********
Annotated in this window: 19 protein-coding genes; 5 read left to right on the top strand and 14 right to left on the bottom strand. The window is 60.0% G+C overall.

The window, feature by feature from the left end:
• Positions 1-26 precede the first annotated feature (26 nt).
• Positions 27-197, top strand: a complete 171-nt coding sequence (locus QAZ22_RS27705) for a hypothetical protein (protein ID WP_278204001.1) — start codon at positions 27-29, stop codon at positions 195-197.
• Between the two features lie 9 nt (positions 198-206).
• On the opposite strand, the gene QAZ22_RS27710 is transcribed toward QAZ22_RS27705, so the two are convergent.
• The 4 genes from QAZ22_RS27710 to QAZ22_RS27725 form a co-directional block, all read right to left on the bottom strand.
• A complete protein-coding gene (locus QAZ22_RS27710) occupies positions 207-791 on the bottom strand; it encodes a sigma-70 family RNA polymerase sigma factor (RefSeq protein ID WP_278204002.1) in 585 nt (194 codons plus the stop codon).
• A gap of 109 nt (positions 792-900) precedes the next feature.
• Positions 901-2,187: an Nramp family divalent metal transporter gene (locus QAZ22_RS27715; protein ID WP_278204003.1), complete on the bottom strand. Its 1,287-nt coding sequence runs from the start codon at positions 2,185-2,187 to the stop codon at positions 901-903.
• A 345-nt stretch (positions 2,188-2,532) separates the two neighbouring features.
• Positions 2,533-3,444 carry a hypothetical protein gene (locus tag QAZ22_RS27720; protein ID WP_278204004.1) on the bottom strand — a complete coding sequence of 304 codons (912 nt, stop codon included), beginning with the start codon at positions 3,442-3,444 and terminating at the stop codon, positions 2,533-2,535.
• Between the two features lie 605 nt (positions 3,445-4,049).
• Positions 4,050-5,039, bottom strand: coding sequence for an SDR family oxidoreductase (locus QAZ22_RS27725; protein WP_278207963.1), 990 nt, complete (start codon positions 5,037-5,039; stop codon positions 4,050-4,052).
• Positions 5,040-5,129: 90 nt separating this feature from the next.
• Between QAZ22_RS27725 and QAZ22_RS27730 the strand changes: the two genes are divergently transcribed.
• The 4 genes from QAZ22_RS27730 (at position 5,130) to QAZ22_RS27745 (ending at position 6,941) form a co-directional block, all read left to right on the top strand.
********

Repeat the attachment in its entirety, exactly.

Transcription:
Annotated in this window: 19 protein-coding genes; 5 read left to right on the top strand and 14 right to left on the bottom strand. The window is 60.0% G+C overall.

The window, feature by feature from the left end:
• Positions 1-26 precede the first annotated feature (26 nt).
• Positions 27-197, top strand: a complete 171-nt coding sequence (locus QAZ22_RS27705) for a hypothetical protein (protein ID WP_278204001.1) — start codon at positions 27-29, stop codon at positions 195-197.
• Between the two features lie 9 nt (positions 198-206).
• On the opposite strand, the gene QAZ22_RS27710 is transcribed toward QAZ22_RS27705, so the two are convergent.
• The 4 genes from QAZ22_RS27710 to QAZ22_RS27725 form a co-directional block, all read right to left on the bottom strand.
• A complete protein-coding gene (locus QAZ22_RS27710) occupies positions 207-791 on the bottom strand; it encodes a sigma-70 family RNA polymerase sigma factor (RefSeq protein ID WP_278204002.1) in 585 nt (194 codons plus the stop codon).
• A gap of 109 nt (positions 792-900) precedes the next feature.
• Positions 901-2,187: an Nramp family divalent metal transporter gene (locus QAZ22_RS27715; protein ID WP_278204003.1), complete on the bottom strand. Its 1,287-nt coding sequence runs from the start codon at positions 2,185-2,187 to the stop codon at positions 901-903.
• A 345-nt stretch (positions 2,188-2,532) separates the two neighbouring features.
• Positions 2,533-3,444 carry a hypothetical protein gene (locus tag QAZ22_RS27720; protein ID WP_278204004.1) on the bottom strand — a complete coding sequence of 304 codons (912 nt, stop codon included), beginning with the start codon at positions 3,442-3,444 and terminating at the stop codon, positions 2,533-2,535.
• Between the two features lie 605 nt (positions 3,445-4,049).
• Positions 4,050-5,039, bottom strand: coding sequence for an SDR family oxidoreductase (locus QAZ22_RS27725; protein WP_278207963.1), 990 nt, complete (start codon positions 5,037-5,039; stop codon positions 4,050-4,052).
• Positions 5,040-5,129: 90 nt separating this feature from the next.
• Between QAZ22_RS27725 and QAZ22_RS27730 the strand changes: the two genes are divergently transcribed.
• The 4 genes from QAZ22_RS27730 (at position 5,130) to QAZ22_RS27745 (ending at position 6,941) form a co-directional block, all read left to right on the top strand.